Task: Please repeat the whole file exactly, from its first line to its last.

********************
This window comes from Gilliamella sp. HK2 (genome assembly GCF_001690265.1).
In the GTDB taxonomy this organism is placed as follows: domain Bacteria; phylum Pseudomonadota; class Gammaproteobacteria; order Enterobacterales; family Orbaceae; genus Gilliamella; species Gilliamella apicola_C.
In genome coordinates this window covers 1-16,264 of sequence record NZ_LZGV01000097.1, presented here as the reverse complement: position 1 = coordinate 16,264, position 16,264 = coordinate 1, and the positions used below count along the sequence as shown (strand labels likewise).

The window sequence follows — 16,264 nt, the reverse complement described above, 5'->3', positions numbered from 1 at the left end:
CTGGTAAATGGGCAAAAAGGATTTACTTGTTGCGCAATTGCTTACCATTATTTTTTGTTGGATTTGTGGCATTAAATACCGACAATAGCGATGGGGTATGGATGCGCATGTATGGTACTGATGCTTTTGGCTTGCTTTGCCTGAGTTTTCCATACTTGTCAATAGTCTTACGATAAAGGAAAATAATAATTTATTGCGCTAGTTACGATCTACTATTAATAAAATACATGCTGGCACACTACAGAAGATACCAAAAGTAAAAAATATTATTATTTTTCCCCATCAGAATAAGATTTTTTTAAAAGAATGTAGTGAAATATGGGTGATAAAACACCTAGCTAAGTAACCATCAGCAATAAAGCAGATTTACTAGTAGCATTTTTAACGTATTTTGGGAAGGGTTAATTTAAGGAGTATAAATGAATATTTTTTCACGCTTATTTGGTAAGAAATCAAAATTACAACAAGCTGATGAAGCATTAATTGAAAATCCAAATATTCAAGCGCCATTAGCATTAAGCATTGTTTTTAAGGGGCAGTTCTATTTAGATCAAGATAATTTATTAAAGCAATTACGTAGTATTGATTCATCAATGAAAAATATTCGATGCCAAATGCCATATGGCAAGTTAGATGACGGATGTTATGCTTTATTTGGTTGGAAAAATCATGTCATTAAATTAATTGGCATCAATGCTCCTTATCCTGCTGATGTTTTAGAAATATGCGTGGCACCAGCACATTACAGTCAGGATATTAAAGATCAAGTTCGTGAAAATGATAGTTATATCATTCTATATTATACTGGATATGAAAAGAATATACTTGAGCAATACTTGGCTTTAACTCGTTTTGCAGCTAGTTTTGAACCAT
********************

This window comes from Gilliamella sp. HK2 (genome assembly GCF_001690265.1).
In the GTDB taxonomy this organism is placed as follows: domain Bacteria; phylum Pseudomonadota; class Gammaproteobacteria; order Enterobacterales; family Orbaceae; genus Gilliamella; species Gilliamella apicola_C.
In genome coordinates this window covers 1-16,264 of sequence record NZ_LZGV01000097.1, presented here as the reverse complement: position 1 = coordinate 16,264, position 16,264 = coordinate 1, and the positions used below count along the sequence as shown (strand labels likewise).

The window sequence follows — 16,264 nt, the reverse complement described above, 5'->3', positions numbered from 1 at the left end:
CTGGTAAATGGGCAAAAAGGATTTACTTGTTGCGCAATTGCTTACCATTATTTTTTGTTGGATTTGTGGCATTAAATACCGACAATAGCGATGGGGTATGGATGCGCATGTATGGTACTGATGCTTTTGGCTTGCTTTGCCTGAGTTTTCCATACTTGTCAATAGTCTTACGATAAAGGAAAATAATAATTTATTGCGCTAGTTACGATCTACTATTAATAAAATACATGCTGGCACACTACAGAAGATACCAAAAGTAAAAAATATTATTATTTTTCCCCATCAGAATAAGATTTTTTTAAAAGAATGTAGTGAAATATGGGTGATAAAACACCTAGCTAAGTAACCATCAGCAATAAAGCAGATTTACTAGTAGCATTTTTAACGTATTTTGGGAAGGGTTAATTTAAGGAGTATAAATGAATATTTTTTCACGCTTATTTGGTAAGAAATCAAAATTACAACAAGCTGATGAAGCATTAATTGAAAATCCAAATATTCAAGCGCCATTAGCATTAAGCATTGTTTTTAAGGGGCAGTTCTATTTAGATCAAGATAATTTATTAAAGCAATTACGTAGTATTGATTCATCAATGAAAAATATTCGATGCCAAATGCCATATGGCAAGTTAGATGACGGATGTTATGCTTTATTTGGTTGGAAAAATCATGTCATTAAATTAATTGGCATCAATGCTCCTTATCCTGCTGATGTTTTAGAAATATGCGTGGCACCAGCACATTACAGTCAGGATATTAAAGATCAAGTTCGTGAAAATGATAGTTATATCATTCTATATTATACTGGATATGAAAAGAATATACTTGAGCAATACTTGGCTTTAACTCGTTTTGCAGCTAGTTTTGAACCAT